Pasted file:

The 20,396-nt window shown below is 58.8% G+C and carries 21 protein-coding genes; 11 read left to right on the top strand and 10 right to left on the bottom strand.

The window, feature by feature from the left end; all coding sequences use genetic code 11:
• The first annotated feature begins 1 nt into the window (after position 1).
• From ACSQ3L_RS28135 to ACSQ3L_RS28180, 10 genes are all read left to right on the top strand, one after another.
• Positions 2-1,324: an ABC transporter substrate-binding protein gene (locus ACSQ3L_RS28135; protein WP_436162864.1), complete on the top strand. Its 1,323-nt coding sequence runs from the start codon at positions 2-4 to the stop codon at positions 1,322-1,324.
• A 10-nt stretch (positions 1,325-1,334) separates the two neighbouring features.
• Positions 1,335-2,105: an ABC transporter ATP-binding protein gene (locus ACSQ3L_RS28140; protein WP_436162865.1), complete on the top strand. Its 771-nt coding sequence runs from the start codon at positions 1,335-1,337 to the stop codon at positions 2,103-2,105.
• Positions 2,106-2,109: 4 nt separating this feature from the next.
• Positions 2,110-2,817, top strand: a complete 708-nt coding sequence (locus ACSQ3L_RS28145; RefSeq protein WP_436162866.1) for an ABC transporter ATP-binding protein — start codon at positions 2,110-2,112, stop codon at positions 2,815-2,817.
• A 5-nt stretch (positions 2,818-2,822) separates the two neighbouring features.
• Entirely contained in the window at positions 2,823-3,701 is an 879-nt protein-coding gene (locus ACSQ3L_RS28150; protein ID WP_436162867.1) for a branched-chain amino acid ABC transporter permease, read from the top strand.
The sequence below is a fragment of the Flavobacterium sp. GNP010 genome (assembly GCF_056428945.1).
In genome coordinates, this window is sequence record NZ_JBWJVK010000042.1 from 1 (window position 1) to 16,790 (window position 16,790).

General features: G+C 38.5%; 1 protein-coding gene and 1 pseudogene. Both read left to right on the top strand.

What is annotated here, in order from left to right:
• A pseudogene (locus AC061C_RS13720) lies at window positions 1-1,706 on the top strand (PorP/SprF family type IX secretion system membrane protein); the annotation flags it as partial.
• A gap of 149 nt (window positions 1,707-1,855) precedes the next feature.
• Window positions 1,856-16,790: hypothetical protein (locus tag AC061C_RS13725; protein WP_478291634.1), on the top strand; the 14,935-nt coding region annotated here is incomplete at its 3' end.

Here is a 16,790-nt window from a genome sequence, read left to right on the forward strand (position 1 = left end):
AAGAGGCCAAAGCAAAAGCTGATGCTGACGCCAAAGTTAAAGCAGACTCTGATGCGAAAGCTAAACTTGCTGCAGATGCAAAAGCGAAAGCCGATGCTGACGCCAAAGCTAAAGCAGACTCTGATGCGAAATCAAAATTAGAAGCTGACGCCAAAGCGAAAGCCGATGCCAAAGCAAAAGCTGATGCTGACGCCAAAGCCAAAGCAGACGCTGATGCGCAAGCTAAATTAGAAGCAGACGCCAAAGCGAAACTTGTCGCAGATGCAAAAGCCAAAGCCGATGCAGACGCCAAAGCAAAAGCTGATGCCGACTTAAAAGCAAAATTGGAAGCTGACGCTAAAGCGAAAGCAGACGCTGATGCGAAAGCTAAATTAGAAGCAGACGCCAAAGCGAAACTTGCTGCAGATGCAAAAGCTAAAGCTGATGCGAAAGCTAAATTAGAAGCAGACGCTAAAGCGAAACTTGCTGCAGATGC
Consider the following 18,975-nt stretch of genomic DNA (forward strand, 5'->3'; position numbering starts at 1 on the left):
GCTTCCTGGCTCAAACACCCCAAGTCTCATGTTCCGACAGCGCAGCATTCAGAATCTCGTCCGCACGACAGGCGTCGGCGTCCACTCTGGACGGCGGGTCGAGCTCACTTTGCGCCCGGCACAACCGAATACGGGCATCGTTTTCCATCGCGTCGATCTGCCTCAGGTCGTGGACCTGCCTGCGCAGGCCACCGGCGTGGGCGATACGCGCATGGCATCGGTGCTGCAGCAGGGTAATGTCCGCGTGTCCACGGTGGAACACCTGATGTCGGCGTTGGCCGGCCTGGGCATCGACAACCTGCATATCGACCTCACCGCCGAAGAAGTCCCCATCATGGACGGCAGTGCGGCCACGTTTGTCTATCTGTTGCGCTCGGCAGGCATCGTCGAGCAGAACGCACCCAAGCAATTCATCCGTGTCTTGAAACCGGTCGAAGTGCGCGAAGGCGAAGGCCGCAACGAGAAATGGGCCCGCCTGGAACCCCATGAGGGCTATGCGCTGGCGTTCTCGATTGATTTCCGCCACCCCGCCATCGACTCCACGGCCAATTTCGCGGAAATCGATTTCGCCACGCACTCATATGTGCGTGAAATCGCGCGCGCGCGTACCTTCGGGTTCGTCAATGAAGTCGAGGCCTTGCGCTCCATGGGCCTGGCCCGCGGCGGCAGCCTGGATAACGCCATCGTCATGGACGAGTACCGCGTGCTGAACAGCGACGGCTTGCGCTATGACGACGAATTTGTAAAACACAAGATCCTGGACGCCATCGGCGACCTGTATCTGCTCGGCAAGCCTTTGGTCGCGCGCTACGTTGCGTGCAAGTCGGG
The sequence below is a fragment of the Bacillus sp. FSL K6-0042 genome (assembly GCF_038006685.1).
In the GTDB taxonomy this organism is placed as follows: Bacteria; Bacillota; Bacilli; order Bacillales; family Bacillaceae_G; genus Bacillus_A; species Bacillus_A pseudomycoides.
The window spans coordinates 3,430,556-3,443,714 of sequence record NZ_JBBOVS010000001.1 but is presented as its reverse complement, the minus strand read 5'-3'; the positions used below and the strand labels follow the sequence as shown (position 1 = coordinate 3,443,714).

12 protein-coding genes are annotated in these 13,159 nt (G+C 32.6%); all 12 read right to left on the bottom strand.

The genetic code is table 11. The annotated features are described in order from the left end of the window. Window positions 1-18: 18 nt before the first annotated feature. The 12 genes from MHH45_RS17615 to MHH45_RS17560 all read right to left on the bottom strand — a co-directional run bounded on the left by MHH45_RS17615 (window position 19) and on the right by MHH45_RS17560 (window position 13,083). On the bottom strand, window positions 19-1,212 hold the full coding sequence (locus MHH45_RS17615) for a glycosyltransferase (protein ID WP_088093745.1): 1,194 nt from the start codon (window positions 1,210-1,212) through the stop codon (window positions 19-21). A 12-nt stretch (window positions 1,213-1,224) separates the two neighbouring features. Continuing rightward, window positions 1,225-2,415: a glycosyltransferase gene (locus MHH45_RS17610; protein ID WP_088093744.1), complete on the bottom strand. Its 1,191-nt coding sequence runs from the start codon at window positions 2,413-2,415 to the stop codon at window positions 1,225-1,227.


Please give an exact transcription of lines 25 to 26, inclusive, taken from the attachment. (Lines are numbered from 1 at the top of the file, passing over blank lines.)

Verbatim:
The window spans coordinates 3,430,556-3,443,714 of sequence record NZ_JBBOVS010000001.1 but is presented as its reverse complement, the minus strand read 5'-3'; the positions used below and the strand labels follow the sequence as shown (position 1 = coordinate 3,443,714).

12 protein-coding genes are annotated in these 13,159 nt (G+C 32.6%); all 12 read right to left on the bottom strand.